Wendy's Just Became The Latest Restaurant To Ban This Toxic Chemical

Wendy's has announced that it will remove per- and polyfluoroalkyl substances (PFAS) from its packaging by the end of the year. The commitment was made as an afterthought in its 2020 Corporate Responsibility Report after declaring it would establish a restricted substances list, explore straw-less lids, and move away from plastic salad containers and utensils in its Canadian restaurants.

"This announcement proves that it is feasible for large companies to phase out PFAS in food packaging by the end of this year," Mike Schade, the campaign director of anti-toxic chemicals in consumer packaging campaign Mind the Store, enthused to Safer Chemicals, Healthy Families, before spinning the victory into a dare to other brands. "But now the big question is, will Burger King finally take action? Our testing found that these chemicals are likely being used in packaging at Burger King — including the wrapper for the Whopper. With more than 2 million Whoppers sold per day, this impacts millions of people each week."

This announcement and side eye occurred a few months after McDonald's declared its intention to remove PFAS from all of its packaging by 2025. According to a report by FOX, an investigation conducted by Mind the Store and Toxic-Free Future into the packaging materials of Burger King, McDonald's, and Wendy's prompted this decision. Mind the Store lauded McDonald's intention, but rhetorically pushed the company to accelerate the phasing out process so that all materials are removed by 2022. In other words, Wendy's has won this round of PR responsibility.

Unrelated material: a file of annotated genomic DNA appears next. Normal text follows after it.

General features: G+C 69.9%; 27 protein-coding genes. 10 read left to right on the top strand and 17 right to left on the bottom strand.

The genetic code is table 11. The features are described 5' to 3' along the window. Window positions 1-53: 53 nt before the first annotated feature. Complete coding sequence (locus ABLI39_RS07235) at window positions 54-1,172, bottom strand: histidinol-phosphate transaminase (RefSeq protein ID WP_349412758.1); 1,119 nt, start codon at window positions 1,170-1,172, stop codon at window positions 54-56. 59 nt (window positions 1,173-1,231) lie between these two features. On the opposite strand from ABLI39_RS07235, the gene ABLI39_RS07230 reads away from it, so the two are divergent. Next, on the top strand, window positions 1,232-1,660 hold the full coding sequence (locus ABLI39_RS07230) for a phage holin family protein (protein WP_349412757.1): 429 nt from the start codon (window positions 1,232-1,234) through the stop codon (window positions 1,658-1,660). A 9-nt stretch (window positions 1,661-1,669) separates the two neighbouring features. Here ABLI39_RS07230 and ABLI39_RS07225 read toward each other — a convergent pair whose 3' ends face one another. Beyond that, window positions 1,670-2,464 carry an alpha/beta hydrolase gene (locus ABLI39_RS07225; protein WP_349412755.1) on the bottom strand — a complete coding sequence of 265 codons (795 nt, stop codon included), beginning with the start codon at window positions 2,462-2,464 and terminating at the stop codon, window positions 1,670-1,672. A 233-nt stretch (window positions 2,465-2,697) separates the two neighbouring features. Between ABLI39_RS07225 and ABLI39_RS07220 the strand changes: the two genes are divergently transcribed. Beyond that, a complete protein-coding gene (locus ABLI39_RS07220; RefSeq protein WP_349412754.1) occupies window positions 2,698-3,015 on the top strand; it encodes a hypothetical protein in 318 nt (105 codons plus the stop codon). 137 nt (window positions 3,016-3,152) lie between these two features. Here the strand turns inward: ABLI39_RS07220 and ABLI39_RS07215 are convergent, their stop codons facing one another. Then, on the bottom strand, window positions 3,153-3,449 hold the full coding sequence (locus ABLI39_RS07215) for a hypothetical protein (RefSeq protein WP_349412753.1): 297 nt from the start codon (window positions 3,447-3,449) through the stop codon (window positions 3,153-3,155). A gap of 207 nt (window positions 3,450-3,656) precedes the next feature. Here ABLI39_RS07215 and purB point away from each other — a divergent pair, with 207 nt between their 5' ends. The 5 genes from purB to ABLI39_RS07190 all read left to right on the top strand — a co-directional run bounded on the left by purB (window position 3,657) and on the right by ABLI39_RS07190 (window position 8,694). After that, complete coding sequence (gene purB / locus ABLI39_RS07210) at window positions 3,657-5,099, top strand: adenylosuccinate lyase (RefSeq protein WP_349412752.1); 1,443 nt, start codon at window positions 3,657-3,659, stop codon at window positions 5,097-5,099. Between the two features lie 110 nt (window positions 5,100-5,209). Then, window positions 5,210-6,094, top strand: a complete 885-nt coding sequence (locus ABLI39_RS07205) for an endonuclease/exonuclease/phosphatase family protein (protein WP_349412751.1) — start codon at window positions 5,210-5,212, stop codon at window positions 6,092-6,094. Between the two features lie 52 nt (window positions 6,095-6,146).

Per-per poly what?

PFAS, as described by the FDA, is a group of man-made chemicals that have been used in products as wide ranging as paints, food packaging, and fire-fighting foams since the 1940s. This is due to the grease and water-resistant properties of the chemicals. So, in fast food, it keeps most of the greases wrapped with the Whopper.

With such a long use time, there are invested parties that dislike the measures pushed by Mind the Store. One voice for these parties is Plastics Today, a self-described "community for plastic professionals." In December 2020, the organization issued a piece responding to Amazon's announcement that it will remove harmful chemicals, including PFAS, from Amazon Kitchen's food packaging. Calling out Safer Chemicals, Healthy Families among others, the piece lambasts environmentalists for not listening to the fact that the FDA regards PFAS and plastics as safe in the small amounts used in food packaging. Never mind how, as Mashed covered, the FDA had grown increasingly laissez-faire under the Trump Administration.

It is true that the FDA has allowed limited use of PFAS in food packaging. However, it is also true that the United States Environmental Protection Agency warns that the chemicals of PFAS do not break down easily, meaning that regular small amounts may accumulate to a point where it may affect consumers' immune systems, thyroids, or even induce cancer. It may be best to limit exposure as much as possible.